Clinical Biochemistry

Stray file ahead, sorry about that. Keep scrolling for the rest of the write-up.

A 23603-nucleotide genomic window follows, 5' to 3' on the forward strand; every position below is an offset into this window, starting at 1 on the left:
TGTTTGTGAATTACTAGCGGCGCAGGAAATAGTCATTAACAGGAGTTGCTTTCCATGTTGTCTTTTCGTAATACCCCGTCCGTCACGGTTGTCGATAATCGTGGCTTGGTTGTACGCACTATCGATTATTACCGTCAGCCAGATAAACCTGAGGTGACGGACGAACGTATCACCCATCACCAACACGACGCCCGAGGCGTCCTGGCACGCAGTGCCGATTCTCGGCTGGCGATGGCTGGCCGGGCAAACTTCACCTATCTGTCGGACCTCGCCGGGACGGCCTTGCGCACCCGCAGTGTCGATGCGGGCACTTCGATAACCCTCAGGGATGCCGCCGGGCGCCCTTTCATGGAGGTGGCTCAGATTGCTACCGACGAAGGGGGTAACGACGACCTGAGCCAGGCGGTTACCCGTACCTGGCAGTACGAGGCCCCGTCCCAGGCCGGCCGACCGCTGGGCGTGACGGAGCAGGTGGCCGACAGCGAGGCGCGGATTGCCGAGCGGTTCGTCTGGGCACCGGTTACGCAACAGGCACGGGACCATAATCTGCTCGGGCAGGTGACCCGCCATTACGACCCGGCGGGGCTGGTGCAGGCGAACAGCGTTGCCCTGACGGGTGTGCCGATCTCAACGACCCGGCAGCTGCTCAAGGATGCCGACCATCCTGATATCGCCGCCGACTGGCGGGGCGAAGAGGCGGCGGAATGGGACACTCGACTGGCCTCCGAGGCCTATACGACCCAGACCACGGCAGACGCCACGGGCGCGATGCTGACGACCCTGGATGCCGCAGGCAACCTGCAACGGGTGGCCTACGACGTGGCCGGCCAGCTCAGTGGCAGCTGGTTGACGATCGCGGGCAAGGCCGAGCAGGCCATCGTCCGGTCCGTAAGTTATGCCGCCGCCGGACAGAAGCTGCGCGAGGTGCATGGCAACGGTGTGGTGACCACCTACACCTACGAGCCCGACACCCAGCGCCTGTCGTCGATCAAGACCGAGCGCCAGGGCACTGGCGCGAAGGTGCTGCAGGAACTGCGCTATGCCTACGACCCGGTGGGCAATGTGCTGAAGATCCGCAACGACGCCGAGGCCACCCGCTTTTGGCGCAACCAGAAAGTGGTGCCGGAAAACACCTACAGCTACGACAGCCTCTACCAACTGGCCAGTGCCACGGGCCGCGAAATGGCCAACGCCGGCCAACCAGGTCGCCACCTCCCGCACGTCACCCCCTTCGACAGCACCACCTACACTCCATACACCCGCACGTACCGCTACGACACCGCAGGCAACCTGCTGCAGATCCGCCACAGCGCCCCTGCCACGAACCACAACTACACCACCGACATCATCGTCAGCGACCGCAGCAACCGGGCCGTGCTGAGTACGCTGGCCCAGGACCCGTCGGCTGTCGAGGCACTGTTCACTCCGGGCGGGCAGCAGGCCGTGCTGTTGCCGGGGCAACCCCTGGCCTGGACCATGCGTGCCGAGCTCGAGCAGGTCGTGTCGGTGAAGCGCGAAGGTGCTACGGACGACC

Clinical Biochemistry is a special branch of medicine dealing with measurement and interpretation of the physicochemical condition and dynamics in healthy and diseased humans, thus contributing to a pathophysiological understanding and thereby to prophylaxis, diagnosis, therapy, prognostication and research of disease. Many diseases show significant changes in the chemical composition of body fluids such as the raised blood enzymes due to their release from heart muscles after a heart attack; or a raised blood sugar in diabetes mellitus due to lack of insulin. Biochemical tests are designed to detect these changes qualitatively or quantitatively compared to results from healthy people. Clinical biochemistry use a broad range of analytical techniques for example, molecular diagnostics, measurement of enzyme activities, spectrophotometry, electrophoresis, the separation of molecules based on physical characteristics and immunoassays. A journal is a periodical publication intended to further progress of science, usually by reporting new research. Most journals are highly specialized, although some of the oldest journals publish articles, reviews, editorials, short communications, letters, and scientific papers across a wide range of scientific fields.